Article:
It is one thing to be headstrong, quite another to take that literally and not bother about how strong your head is actually. And I believed women were increasingly headstrong these days. Not literally.
Now before you — the feisty liberal feminist with English-medium education who secretly/proudly likes Fifty Shades of Grey and loves/hates Deepika Padukone, depending on the lines she is reading — pounce on me for being a misogynistic pig and espousing generalisations, let me clarify what I am trying to say, if it’s not clear to your exceedingly strong head already. I am talking about the basic idea of wearing a helmet when you ride a two-wheeler.
See, there’s this logic and it applies to everyone: Your head is the most important part of your body, is exposed when you are on a two-wheeler, and injury to the head is the leading cause of death in road accidents. I am sure you understand. But the law-enforcement agencies — even in cities like Chandigarh where they do enforce road safety rules at all — apparently do not. So you, too, stop understanding.
Don’t worry; we will come to the male-bashing too, maybe later.
First, examine the law. After all, the law does make protective headgear on two-wheelers mandatory for everyone, except for turbaned Sikhs who cannot wear it due to the logistics of it and who evidently value religion more than life. But women have effectively been enjoying a blanket exemption, only because subsequent rules ensure that in some states it’s optional for Sikh women and in others it is optional for all women. Religious leaders cite tenets to say no sort of headgear other than a turban, or dupatta wrap, is allowed for Sikhs to cover their ‘ kesh ’ or uncut hair.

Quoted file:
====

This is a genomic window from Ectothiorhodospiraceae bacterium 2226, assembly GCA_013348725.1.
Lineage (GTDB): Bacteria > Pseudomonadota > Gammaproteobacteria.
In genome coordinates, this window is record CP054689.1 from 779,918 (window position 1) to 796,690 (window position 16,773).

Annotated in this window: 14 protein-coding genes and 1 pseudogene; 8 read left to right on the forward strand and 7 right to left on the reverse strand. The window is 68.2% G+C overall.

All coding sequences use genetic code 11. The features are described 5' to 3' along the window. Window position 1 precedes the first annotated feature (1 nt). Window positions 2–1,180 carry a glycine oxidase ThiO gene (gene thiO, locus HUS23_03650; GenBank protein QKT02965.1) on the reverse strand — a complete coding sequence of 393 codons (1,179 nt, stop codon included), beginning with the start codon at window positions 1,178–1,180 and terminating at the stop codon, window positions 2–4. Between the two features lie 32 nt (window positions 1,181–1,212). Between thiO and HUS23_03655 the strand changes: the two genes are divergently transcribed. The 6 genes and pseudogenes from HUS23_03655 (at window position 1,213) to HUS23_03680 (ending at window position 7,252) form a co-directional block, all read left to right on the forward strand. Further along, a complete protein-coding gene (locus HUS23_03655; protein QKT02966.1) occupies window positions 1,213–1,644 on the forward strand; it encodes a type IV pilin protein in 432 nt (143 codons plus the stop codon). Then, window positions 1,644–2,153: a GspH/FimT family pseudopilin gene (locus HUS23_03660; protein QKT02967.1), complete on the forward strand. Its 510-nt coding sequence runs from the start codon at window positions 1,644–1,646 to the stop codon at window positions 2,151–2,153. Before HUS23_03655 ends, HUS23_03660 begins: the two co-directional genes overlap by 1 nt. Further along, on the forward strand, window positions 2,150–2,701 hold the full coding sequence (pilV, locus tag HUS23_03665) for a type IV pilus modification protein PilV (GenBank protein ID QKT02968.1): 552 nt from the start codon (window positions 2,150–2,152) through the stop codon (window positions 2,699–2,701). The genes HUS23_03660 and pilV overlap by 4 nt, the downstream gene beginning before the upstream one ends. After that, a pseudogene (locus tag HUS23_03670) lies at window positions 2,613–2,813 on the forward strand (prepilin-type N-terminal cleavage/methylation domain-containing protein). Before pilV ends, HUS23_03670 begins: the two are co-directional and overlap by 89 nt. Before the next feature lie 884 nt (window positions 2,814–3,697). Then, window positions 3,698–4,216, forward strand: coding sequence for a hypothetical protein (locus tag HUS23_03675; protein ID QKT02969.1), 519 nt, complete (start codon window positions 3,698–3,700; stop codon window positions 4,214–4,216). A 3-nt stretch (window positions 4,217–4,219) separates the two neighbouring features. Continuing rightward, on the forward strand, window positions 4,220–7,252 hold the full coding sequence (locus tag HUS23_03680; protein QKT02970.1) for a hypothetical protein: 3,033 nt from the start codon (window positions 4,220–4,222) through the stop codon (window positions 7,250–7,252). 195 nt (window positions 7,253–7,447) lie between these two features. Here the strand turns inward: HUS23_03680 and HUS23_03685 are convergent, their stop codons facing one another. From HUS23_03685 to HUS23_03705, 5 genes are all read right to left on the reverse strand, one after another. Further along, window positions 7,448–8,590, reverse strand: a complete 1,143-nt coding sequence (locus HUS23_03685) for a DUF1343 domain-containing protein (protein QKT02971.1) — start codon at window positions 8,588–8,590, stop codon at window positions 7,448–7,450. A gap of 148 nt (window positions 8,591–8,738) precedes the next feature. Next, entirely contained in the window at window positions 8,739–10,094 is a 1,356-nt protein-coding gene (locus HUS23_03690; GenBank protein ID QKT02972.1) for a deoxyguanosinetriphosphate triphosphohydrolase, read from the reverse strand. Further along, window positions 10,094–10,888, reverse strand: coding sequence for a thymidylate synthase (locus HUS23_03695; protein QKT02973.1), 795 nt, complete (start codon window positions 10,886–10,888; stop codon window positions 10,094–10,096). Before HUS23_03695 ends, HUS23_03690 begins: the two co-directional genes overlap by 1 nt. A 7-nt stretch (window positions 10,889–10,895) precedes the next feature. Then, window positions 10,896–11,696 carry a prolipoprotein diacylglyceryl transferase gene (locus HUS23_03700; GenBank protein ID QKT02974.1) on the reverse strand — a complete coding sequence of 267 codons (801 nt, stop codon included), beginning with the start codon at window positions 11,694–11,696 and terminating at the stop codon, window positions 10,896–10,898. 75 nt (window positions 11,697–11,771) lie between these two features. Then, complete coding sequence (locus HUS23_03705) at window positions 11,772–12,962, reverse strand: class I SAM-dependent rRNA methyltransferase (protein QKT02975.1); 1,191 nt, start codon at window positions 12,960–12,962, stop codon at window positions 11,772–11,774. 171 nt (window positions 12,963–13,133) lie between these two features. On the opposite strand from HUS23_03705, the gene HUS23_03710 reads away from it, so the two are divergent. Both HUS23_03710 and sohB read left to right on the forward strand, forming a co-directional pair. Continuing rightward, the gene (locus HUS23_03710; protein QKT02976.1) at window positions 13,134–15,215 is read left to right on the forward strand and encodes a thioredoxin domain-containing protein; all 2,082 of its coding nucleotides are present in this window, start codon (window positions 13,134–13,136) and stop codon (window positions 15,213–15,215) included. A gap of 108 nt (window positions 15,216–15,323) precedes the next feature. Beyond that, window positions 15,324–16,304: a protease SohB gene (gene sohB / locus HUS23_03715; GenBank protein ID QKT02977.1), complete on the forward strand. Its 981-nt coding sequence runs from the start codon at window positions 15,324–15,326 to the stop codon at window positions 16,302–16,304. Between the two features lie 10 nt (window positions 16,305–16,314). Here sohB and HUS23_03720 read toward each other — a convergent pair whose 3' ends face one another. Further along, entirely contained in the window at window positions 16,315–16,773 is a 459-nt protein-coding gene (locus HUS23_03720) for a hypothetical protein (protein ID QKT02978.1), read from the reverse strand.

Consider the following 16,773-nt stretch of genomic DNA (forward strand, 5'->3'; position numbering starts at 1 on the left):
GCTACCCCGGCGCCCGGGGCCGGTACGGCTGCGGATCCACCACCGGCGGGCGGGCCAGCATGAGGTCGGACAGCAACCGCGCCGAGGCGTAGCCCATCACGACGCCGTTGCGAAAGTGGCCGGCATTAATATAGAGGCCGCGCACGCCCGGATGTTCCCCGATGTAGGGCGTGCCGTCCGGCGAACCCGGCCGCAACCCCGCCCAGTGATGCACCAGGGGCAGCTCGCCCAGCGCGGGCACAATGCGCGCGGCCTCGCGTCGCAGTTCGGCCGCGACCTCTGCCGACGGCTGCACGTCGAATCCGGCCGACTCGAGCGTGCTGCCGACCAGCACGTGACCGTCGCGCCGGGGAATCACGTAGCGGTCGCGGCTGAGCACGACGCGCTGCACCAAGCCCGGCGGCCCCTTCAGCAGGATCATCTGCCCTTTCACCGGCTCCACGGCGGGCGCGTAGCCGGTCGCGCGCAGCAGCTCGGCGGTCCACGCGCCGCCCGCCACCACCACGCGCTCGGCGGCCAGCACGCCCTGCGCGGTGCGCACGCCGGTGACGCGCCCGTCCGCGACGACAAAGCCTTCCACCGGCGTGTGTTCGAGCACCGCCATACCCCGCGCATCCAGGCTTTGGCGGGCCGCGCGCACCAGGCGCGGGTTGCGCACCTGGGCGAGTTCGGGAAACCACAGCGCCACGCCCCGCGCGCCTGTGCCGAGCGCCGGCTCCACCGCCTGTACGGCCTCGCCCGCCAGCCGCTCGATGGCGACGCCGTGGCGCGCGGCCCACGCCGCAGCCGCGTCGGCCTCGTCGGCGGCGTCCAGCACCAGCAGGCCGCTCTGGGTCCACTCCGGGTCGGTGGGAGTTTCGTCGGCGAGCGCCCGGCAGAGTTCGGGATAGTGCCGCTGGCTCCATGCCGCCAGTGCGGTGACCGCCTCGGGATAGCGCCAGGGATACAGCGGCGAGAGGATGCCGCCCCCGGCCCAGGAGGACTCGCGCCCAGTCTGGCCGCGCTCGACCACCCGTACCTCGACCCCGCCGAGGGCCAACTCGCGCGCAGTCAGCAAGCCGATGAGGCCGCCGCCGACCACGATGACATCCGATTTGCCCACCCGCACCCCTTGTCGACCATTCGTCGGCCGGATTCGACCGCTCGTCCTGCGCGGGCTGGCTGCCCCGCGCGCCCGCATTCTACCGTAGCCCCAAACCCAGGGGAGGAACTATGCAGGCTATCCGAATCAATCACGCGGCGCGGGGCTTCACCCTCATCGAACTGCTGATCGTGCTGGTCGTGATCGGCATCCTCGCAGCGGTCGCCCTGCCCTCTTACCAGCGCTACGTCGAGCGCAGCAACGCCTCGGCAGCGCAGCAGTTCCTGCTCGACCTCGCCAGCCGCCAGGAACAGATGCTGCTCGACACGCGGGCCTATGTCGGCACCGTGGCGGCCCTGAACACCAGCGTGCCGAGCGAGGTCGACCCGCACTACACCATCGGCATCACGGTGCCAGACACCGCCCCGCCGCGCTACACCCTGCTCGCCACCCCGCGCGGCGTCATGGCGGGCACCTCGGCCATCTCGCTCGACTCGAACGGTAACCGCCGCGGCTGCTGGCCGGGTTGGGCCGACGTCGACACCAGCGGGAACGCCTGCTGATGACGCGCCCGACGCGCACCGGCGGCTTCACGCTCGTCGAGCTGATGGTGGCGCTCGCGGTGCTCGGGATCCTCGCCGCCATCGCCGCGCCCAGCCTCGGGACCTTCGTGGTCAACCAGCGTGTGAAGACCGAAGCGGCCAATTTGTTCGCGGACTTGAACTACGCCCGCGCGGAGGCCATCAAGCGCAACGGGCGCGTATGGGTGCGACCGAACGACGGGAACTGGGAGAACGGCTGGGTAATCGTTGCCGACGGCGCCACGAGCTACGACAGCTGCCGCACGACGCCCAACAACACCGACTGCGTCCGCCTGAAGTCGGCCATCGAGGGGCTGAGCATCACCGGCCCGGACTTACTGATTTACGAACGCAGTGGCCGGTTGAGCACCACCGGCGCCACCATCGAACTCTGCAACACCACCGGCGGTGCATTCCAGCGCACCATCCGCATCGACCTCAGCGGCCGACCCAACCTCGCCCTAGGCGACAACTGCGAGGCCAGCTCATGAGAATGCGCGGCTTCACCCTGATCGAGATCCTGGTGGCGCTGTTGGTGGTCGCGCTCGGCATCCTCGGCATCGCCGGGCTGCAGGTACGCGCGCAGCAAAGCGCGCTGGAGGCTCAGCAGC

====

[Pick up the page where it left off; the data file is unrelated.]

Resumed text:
The danger of hurting sentiments leads to an overcautious approach. That’s understandable for most people. But it’s not that there is no way out of the gender-based mess.
The Chandigarh administration, police and their counterparts at several other places repeatedly cite a Supreme Court order to continue the exemption to women. But there’s a catch as to what the SC order covers. We must notice a key difference between an ‘act’ and the subsequent ‘rules’.
Section 129 of the Motor Vehicle Act, 1988, clearly says that every person, except turbaned Sikhs, driving or riding otherwise on a two-wheeler must wear protective headgear.
Subsequent to this, and rather easily amendable, are the Chandigarh Motor Vehicle Rules. Under these, Rule 193 says: Total exemption is given to all women from the requirement of wearing protective headgear while driving/ riding two-wheelers. Why ‘total’? These rules are easily amendable through notifications.
Delhi realised it way back in August. The police there acted after the government changed the particular rule and notified clearly that only Sikh women were exempted. Over 1.2 lakh women have been fined since, though there are some challenges as to how far an ID card can help identify religion. In Chandigarh and elsewhere, there is hardly any talk of such a straightforward legal method and a practical approach.
Don’t be mistaken, though. Women are smart, and we are not talking exceptions here. It’s not that they do not wear any headgear at all while riding two-wheelers.
Across age and religions, they choose to wrap themselves up in layers and layers of dupattas and scarves to guard against the sun and dust. It remains to be studied how many two-wheeler riders die of the sun or dust every year. Reports do, however, underline that most women on twowheelers who died in road accidents in Chandigarh in the past four years were not wearing helmets and received grievous head injuries. Yes, I know the same would be true for men.
So why is this writer not questioning turban-less men who don’t wear helmets despite the law mandating it? Why should he be writing only about women? Why should there be two different sets of rules for women and men, reeking of sexism? Sorry, could you please repeat the last question? Yes, the one about different sets of rules. That’s the point.